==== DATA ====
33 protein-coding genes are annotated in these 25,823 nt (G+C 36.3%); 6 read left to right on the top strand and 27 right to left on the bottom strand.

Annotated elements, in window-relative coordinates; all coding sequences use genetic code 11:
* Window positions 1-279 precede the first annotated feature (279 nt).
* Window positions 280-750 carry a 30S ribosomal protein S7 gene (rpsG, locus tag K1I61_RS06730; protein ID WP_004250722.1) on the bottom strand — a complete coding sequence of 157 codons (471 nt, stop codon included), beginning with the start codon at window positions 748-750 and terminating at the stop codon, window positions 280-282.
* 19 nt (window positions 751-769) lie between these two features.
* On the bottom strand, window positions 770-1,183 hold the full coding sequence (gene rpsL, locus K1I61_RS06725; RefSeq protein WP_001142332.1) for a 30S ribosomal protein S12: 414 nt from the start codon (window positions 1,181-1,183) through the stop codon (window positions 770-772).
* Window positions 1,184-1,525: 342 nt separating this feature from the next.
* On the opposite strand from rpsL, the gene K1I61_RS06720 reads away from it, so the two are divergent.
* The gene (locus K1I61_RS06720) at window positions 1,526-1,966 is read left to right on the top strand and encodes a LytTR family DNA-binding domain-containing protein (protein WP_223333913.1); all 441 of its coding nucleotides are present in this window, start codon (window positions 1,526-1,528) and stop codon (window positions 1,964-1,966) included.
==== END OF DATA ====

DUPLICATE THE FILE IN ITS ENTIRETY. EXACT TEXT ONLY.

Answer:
33 protein-coding genes are annotated in these 25,823 nt (G+C 36.3%); 6 read left to right on the top strand and 27 right to left on the bottom strand.

Annotated elements, in window-relative coordinates; all coding sequences use genetic code 11:
* Window positions 1-279 precede the first annotated feature (279 nt).
* Window positions 280-750 carry a 30S ribosomal protein S7 gene (rpsG, locus tag K1I61_RS06730; protein ID WP_004250722.1) on the bottom strand — a complete coding sequence of 157 codons (471 nt, stop codon included), beginning with the start codon at window positions 748-750 and terminating at the stop codon, window positions 280-282.
* 19 nt (window positions 751-769) lie between these two features.
* On the bottom strand, window positions 770-1,183 hold the full coding sequence (gene rpsL, locus K1I61_RS06725; RefSeq protein WP_001142332.1) for a 30S ribosomal protein S12: 414 nt from the start codon (window positions 1,181-1,183) through the stop codon (window positions 770-772).
* Window positions 1,184-1,525: 342 nt separating this feature from the next.
* On the opposite strand from rpsL, the gene K1I61_RS06720 reads away from it, so the two are divergent.
* The gene (locus K1I61_RS06720) at window positions 1,526-1,966 is read left to right on the top strand and encodes a LytTR family DNA-binding domain-containing protein (protein WP_223333913.1); all 441 of its coding nucleotides are present in this window, start codon (window positions 1,526-1,528) and stop codon (window positions 1,964-1,966) included.